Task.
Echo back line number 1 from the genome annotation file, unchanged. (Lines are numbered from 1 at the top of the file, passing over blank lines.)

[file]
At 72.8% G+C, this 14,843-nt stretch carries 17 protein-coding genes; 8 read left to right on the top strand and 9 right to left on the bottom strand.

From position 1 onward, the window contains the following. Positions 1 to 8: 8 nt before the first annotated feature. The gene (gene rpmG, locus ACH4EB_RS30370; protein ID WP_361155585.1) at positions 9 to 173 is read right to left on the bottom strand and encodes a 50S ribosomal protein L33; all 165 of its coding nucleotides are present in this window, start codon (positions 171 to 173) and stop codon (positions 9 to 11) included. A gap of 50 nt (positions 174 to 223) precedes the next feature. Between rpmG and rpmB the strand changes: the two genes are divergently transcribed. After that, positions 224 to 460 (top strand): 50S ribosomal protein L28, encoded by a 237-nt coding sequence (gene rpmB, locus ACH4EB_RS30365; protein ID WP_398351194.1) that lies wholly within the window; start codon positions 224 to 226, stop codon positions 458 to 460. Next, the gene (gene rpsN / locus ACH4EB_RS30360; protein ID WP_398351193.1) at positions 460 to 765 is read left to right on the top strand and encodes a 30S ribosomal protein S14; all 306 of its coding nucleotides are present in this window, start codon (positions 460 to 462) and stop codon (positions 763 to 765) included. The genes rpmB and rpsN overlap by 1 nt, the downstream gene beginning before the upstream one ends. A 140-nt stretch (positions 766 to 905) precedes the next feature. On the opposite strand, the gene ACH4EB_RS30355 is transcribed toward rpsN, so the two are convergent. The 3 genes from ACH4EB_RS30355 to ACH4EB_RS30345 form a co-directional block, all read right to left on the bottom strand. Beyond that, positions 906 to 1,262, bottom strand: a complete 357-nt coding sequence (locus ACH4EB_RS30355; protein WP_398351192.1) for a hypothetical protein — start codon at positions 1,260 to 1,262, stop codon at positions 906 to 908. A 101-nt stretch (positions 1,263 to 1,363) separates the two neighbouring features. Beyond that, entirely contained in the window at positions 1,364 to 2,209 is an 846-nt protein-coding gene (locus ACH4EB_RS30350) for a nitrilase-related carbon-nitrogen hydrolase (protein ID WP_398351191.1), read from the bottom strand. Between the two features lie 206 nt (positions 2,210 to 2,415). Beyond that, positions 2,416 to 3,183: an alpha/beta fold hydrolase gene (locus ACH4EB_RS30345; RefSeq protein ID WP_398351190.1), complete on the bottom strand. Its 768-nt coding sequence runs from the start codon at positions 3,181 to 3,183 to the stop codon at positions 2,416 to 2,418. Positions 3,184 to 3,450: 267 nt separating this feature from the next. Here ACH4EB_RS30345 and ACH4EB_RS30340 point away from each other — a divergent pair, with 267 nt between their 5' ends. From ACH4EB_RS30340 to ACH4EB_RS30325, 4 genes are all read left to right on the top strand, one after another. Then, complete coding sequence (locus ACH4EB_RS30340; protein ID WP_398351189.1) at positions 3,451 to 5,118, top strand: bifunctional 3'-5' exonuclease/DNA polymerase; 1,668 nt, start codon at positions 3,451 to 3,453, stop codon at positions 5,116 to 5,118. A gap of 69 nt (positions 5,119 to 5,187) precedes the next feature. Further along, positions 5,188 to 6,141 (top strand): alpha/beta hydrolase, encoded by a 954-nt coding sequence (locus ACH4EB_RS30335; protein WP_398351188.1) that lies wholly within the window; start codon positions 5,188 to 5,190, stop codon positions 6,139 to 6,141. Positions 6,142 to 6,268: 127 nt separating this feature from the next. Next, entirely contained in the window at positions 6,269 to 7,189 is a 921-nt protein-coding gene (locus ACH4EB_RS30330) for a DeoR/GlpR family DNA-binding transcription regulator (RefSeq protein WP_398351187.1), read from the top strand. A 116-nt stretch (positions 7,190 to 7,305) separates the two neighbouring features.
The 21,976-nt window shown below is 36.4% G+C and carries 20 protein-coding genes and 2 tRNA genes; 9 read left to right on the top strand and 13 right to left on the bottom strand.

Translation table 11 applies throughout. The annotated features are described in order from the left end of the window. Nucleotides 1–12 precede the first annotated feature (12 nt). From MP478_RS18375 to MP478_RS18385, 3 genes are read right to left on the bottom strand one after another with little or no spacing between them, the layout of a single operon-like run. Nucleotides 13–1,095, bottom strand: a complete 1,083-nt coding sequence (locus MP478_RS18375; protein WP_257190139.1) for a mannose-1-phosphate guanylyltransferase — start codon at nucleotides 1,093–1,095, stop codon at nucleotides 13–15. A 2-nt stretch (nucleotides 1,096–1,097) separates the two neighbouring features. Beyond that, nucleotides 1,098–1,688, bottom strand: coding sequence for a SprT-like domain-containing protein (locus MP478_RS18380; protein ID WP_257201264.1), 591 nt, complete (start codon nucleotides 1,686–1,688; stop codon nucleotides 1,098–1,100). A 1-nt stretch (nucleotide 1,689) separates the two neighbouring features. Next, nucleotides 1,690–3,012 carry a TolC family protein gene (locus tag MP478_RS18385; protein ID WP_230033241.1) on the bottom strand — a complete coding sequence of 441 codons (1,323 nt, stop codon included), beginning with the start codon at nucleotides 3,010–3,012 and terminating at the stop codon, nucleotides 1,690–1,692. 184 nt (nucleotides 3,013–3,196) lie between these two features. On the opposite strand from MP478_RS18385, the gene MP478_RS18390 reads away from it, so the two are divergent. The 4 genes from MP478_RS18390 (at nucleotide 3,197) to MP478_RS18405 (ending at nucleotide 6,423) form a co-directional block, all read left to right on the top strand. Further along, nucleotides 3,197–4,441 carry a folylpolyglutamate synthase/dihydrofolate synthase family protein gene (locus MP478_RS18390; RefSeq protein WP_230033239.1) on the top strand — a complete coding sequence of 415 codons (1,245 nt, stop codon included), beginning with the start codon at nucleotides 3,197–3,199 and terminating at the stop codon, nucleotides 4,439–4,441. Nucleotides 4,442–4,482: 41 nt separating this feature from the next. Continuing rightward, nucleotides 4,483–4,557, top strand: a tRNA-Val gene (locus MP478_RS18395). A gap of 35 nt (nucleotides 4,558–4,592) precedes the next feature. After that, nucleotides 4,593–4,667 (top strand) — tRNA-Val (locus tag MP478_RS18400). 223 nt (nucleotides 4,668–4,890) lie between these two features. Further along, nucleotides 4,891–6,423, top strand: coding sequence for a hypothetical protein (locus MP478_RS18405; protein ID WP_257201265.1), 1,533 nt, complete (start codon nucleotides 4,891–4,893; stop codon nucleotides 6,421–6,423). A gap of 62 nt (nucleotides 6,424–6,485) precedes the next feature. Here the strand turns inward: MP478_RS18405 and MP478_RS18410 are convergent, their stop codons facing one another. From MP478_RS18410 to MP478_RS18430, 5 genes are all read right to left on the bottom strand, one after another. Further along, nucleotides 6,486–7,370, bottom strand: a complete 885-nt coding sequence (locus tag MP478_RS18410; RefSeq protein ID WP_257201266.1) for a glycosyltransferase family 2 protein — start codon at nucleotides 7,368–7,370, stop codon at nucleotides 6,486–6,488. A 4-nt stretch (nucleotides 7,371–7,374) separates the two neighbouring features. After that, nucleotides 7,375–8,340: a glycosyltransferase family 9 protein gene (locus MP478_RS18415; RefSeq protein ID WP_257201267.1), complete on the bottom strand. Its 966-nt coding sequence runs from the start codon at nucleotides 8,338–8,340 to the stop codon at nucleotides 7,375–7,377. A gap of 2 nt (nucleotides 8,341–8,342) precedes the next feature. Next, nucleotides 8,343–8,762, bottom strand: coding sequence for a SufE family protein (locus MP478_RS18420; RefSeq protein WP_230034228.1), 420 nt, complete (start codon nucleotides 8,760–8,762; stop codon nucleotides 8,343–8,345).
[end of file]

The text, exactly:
At 72.8% G+C, this 14,843-nt stretch carries 17 protein-coding genes; 8 read left to right on the top strand and 9 right to left on the bottom strand.